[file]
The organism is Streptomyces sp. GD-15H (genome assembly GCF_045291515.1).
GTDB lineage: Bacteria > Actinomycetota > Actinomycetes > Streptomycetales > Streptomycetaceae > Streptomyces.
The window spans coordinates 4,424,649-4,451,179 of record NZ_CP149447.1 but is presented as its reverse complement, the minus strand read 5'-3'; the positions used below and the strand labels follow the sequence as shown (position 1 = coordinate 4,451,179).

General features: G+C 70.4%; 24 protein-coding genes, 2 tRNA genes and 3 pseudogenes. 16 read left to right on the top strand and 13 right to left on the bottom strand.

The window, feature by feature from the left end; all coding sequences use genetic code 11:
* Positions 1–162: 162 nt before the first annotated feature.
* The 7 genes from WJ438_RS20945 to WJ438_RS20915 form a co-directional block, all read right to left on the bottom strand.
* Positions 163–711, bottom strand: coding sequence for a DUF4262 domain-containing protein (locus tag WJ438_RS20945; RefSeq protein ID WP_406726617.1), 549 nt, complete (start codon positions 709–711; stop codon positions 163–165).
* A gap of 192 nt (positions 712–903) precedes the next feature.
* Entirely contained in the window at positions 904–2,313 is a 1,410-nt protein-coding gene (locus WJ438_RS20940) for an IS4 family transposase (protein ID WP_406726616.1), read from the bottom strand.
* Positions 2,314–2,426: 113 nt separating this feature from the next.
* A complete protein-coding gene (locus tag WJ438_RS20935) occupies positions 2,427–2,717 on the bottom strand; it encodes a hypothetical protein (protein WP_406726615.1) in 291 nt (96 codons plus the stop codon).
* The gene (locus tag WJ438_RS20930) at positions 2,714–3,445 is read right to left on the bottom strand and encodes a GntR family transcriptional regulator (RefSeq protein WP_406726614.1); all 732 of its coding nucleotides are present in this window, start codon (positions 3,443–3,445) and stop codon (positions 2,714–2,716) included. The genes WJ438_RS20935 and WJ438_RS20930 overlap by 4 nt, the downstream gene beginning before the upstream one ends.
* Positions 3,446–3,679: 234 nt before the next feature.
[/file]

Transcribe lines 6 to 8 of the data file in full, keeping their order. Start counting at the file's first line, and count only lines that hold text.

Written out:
* Positions 1–162: 162 nt before the first annotated feature.
* The 7 genes from WJ438_RS20945 to WJ438_RS20915 form a co-directional block, all read right to left on the bottom strand.
* Positions 163–711, bottom strand: coding sequence for a DUF4262 domain-containing protein (locus tag WJ438_RS20945; RefSeq protein ID WP_406726617.1), 549 nt, complete (start codon positions 709–711; stop codon positions 163–165).